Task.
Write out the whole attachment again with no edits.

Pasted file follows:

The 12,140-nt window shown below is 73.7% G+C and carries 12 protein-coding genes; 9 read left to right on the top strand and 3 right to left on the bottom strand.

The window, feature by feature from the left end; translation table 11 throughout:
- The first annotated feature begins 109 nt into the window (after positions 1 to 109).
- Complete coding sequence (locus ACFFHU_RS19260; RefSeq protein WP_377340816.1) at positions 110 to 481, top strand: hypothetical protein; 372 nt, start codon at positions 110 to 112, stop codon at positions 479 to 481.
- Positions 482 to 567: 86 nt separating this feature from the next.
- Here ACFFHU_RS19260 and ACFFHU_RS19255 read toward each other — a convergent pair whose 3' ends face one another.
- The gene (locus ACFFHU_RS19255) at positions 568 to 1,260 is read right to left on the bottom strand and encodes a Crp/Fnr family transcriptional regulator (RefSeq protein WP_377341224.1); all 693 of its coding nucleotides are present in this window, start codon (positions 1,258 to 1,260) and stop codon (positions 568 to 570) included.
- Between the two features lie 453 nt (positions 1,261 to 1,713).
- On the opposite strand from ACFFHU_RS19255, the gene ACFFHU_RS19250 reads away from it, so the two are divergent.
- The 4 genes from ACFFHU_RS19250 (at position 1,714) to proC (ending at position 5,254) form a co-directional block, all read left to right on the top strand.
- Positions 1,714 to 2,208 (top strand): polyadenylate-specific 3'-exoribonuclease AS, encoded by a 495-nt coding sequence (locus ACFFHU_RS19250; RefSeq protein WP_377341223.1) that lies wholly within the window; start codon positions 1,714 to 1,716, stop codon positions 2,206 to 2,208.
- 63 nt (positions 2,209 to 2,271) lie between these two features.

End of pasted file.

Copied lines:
The 12,140-nt window shown below is 73.7% G+C and carries 12 protein-coding genes; 9 read left to right on the top strand and 3 right to left on the bottom strand.

The window, feature by feature from the left end; translation table 11 throughout:
- The first annotated feature begins 109 nt into the window (after positions 1 to 109).
- Complete coding sequence (locus ACFFHU_RS19260; RefSeq protein WP_377340816.1) at positions 110 to 481, top strand: hypothetical protein; 372 nt, start codon at positions 110 to 112, stop codon at positions 479 to 481.
- Positions 482 to 567: 86 nt separating this feature from the next.
- Here ACFFHU_RS19260 and ACFFHU_RS19255 read toward each other — a convergent pair whose 3' ends face one another.
- The gene (locus ACFFHU_RS19255) at positions 568 to 1,260 is read right to left on the bottom strand and encodes a Crp/Fnr family transcriptional regulator (RefSeq protein WP_377341224.1); all 693 of its coding nucleotides are present in this window, start codon (positions 1,258 to 1,260) and stop codon (positions 568 to 570) included.
- Between the two features lie 453 nt (positions 1,261 to 1,713).
- On the opposite strand from ACFFHU_RS19255, the gene ACFFHU_RS19250 reads away from it, so the two are divergent.
- The 4 genes from ACFFHU_RS19250 (at position 1,714) to proC (ending at position 5,254) form a co-directional block, all read left to right on the top strand.
- Positions 1,714 to 2,208 (top strand): polyadenylate-specific 3'-exoribonuclease AS, encoded by a 495-nt coding sequence (locus ACFFHU_RS19250; RefSeq protein WP_377341223.1) that lies wholly within the window; start codon positions 1,714 to 1,716, stop codon positions 2,206 to 2,208.
- 63 nt (positions 2,209 to 2,271) lie between these two features.